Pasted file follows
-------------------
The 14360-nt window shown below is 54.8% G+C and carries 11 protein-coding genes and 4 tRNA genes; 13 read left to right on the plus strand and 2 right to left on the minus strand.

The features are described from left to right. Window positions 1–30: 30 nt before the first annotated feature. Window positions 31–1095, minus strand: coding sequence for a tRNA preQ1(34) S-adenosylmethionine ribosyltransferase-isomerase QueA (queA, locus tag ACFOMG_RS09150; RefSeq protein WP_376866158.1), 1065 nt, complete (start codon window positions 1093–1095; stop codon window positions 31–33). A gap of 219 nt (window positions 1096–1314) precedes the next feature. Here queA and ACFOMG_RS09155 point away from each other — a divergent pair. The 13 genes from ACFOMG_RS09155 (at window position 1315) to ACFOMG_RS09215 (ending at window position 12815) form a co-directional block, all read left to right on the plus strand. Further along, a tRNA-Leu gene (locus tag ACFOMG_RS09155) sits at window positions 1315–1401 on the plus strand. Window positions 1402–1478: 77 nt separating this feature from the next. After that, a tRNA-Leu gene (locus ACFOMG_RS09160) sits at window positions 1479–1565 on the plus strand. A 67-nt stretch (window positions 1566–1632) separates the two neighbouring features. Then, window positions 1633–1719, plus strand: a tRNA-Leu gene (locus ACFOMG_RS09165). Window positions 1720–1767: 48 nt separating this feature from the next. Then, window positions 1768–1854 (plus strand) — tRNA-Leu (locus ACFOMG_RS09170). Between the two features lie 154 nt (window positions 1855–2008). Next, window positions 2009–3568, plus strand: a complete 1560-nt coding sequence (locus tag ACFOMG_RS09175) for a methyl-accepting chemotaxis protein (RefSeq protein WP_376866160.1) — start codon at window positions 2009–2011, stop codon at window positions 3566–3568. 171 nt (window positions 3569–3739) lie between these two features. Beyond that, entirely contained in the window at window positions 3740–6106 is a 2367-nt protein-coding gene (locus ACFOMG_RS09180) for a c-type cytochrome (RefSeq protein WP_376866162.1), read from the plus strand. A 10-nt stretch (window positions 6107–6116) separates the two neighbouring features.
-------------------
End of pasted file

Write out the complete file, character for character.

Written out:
The 14360-nt window shown below is 54.8% G+C and carries 11 protein-coding genes and 4 tRNA genes; 13 read left to right on the plus strand and 2 right to left on the minus strand.

The features are described from left to right. Window positions 1–30: 30 nt before the first annotated feature. Window positions 31–1095, minus strand: coding sequence for a tRNA preQ1(34) S-adenosylmethionine ribosyltransferase-isomerase QueA (queA, locus tag ACFOMG_RS09150; RefSeq protein WP_376866158.1), 1065 nt, complete (start codon window positions 1093–1095; stop codon window positions 31–33). A gap of 219 nt (window positions 1096–1314) precedes the next feature. Here queA and ACFOMG_RS09155 point away from each other — a divergent pair. The 13 genes from ACFOMG_RS09155 (at window position 1315) to ACFOMG_RS09215 (ending at window position 12815) form a co-directional block, all read left to right on the plus strand. Further along, a tRNA-Leu gene (locus tag ACFOMG_RS09155) sits at window positions 1315–1401 on the plus strand. Window positions 1402–1478: 77 nt separating this feature from the next. After that, a tRNA-Leu gene (locus ACFOMG_RS09160) sits at window positions 1479–1565 on the plus strand. A 67-nt stretch (window positions 1566–1632) separates the two neighbouring features. Then, window positions 1633–1719, plus strand: a tRNA-Leu gene (locus ACFOMG_RS09165). Window positions 1720–1767: 48 nt separating this feature from the next. Then, window positions 1768–1854 (plus strand) — tRNA-Leu (locus ACFOMG_RS09170). Between the two features lie 154 nt (window positions 1855–2008). Next, window positions 2009–3568, plus strand: a complete 1560-nt coding sequence (locus tag ACFOMG_RS09175) for a methyl-accepting chemotaxis protein (RefSeq protein WP_376866160.1) — start codon at window positions 2009–2011, stop codon at window positions 3566–3568. 171 nt (window positions 3569–3739) lie between these two features. Beyond that, entirely contained in the window at window positions 3740–6106 is a 2367-nt protein-coding gene (locus ACFOMG_RS09180) for a c-type cytochrome (RefSeq protein WP_376866162.1), read from the plus strand. A 10-nt stretch (window positions 6107–6116) separates the two neighbouring features.